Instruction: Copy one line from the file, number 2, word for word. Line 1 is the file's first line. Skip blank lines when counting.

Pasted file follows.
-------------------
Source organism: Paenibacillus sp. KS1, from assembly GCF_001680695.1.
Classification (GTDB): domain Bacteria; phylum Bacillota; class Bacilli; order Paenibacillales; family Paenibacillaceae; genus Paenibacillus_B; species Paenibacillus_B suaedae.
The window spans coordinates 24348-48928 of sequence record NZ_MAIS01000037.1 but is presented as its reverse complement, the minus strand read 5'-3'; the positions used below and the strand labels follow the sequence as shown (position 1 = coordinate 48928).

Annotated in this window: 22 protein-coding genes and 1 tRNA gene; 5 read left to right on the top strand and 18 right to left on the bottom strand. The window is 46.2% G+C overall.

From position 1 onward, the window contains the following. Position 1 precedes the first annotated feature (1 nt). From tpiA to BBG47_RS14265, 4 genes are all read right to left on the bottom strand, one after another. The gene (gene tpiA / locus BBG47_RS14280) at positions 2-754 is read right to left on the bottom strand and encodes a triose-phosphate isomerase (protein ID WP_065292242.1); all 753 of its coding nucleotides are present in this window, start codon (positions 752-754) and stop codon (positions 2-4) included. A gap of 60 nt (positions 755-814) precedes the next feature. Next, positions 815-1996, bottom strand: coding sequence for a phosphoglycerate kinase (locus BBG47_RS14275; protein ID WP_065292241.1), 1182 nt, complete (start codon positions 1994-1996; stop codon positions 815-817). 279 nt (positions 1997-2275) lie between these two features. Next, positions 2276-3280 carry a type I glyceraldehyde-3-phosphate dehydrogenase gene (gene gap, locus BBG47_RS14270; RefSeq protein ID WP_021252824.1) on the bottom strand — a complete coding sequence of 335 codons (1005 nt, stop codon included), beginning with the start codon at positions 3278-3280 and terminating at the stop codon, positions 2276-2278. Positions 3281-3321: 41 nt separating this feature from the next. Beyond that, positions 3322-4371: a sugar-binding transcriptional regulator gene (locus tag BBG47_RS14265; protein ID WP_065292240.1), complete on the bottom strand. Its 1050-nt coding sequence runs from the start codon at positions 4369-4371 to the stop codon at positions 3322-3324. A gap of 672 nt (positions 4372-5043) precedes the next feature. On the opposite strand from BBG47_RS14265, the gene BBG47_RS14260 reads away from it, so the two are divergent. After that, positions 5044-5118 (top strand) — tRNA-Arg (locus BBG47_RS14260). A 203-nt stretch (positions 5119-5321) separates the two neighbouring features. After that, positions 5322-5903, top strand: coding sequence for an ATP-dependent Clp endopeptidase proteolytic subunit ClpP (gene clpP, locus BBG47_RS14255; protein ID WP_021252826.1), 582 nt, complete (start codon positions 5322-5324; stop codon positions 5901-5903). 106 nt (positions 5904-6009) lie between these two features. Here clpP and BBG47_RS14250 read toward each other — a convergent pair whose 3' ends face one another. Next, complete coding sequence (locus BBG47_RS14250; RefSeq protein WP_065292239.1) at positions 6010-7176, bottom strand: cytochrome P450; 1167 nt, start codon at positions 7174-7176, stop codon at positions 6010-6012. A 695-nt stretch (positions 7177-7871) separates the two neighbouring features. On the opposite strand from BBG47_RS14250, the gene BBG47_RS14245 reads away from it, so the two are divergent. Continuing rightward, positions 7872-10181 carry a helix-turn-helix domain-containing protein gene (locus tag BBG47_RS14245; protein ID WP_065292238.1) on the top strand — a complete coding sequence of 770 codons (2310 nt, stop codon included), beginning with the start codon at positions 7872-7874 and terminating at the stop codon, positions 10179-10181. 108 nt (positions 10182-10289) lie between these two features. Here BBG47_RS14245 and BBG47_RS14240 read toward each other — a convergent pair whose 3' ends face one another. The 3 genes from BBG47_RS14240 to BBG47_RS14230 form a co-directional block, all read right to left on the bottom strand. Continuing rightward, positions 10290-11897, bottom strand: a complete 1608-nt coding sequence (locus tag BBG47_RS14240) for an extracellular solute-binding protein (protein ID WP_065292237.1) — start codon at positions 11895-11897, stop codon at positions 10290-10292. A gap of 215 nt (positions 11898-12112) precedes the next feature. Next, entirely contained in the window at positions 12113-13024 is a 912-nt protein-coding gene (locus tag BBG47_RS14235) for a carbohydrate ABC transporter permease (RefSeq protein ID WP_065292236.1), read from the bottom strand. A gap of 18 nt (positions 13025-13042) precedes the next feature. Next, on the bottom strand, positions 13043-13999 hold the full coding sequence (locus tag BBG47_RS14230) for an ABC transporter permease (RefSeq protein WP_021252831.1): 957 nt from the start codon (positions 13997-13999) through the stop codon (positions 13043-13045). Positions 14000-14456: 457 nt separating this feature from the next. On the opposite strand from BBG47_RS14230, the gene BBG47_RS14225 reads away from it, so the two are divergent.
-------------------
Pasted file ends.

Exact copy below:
Classification (GTDB): domain Bacteria; phylum Bacillota; class Bacilli; order Paenibacillales; family Paenibacillaceae; genus Paenibacillus_B; species Paenibacillus_B suaedae.